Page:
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Mayor John Tory speaks during a news conference in Toronto on Jan. 18, 2018.

Frank Gunn

Toronto's mayor and the chair of the police board are calling for an independent external review of the police force's handling of the investigation into alleged serial killer Bruce McArthur.

The case has caused outrage in the city's LGBTQ community, where many accuse police of failing to do enough to investigate the disappearances of several gay men who are now alleged to have been among Mr. McArthur's victims.

Anger deepened with the latest revelation that police had interviewed Mr. McArthur years before he was arrested in January.

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Police have launched an internal review, but Mayor John Tory said there are now even more questions that need public answers.

"It adds to what were already a series of very important and very troubling questions, troubling to the LGBTQ community and to people looking at this," Mr. Tory said by phone from Ottawa, where he was attending a conference on guns and gang crime. "Unanswered questions are always troubling."

In a statement, a police spokeswoman said Chief Mark Saunders would support an external review of his officers' conduct.

"The chief has always said we are open to a public inquiry into these investigations and Chief Saunders has already taken steps to consider what areas can be reviewed right now, during the ongoing investigation," wrote Meaghan Gray.

Toronto Police Services Board chair Andy Pringle said that he also supports an external review and believes other members of the board will feel the same.

"I certainly fully support the chief's initiatives to get an external independent review and that's what the mayor is talking about. This is [a] very, very important tragic experience and we want to make sure that we've learned everything we can from it and we've done everything properly. So an open transparent review is, I think, very appropriate."

In an editorial board meeting with The Globe and Mail last week, Chief Saunders said that while open to an inquiry, he believed his officers had done their best and he questioned if those who crossed paths with Mr. McArthur could have provided more information sooner.

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After the chief's comments sparked outrage, Mr. Tory moved a motion at the Police Services Board calling for an internal police review, already under way, to be made public; it is looking at how missing persons cases were handled.

But now the mayor says more needs to be done.

"I would now go a step further and I have always believed this and, by the way, I think the chief agrees, there will need to be an independent external review of both the generic question of how missing persons have been handled in Toronto, but also the specific instances in this case."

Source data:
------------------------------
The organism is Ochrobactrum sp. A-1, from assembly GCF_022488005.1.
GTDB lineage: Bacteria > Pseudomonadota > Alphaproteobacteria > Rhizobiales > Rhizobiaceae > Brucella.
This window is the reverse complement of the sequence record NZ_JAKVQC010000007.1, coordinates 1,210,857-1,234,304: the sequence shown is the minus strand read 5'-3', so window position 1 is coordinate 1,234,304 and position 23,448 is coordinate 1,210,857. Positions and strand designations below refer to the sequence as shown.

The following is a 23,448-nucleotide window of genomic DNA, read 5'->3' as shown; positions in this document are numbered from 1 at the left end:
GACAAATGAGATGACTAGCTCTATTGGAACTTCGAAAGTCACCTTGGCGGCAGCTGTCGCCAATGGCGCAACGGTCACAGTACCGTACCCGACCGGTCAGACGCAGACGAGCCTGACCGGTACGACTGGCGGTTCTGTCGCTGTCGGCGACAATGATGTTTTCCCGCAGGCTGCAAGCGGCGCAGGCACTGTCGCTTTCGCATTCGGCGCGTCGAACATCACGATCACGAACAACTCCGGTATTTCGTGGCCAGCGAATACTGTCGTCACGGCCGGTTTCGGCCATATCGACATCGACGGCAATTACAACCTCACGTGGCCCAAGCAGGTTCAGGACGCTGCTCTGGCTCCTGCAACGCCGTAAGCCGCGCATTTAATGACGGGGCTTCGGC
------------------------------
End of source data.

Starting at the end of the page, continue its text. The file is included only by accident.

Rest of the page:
Mr. Tory said he had not settled on what kind of review was needed, saying it could take one of several different forms, including a full-blown public inquiry, or a coroner's inquest.

In this case, the provincial government would have the authority to call a public inquiry, while a coroner's inquest is up to the coroner.

A lower-level review, conducted by an independent third party such as a retired judge, for example, is another option, Mr. Tory said.

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In a statement issued later Wednesday afternoon, Mr. Tory said that at the next Toronto Police Services Board meeting, he would move a motion to support a request from Chief Saunders for an external review of missing persons cases and the policies and procedures police follow, including any "systemic concerns" about "differentiated treatment or bias" against LGBTQ people or other groups.

The statement also said the mayor would ask the province to consider holding a public inquiry once criminal proceedings in the case have finished.

Mr. Tory's statement echoes many of the demands of groups in the LGBTQ community with which he has met in recent weeks, and acknowledges the Alliance for South Asian AIDS Prevention, which has been calling for an independent inquiry.

"There is a crisis in public trust," said Shakir Rahim, a director at the alliance. "The community, understandably, is highly disturbed by the idea that Bruce McArthur was known to the police. Whatever investigative steps were taken, they were insufficient to figure that he was allegedly the murderer. That clearly suggests some levels of negligence."

Once Mr. McArthur's case is through the court system, the alliance will ask for a provincial public inquiry, Mr. Rahim said.

Mayor Tory agreed that whatever review takes place cannot interfere with the continuing police investigation into Mr. McArthur or any court proceedings.

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"They are pursuing this with every ounce of diligence and energy that they have," Mr. Tory said. "Our police service is an excellent police service. They are not perfect, because no group of human beings are. But in the end they just have to be allowed to proceed with this investigation."

With a report from Molly Hayes

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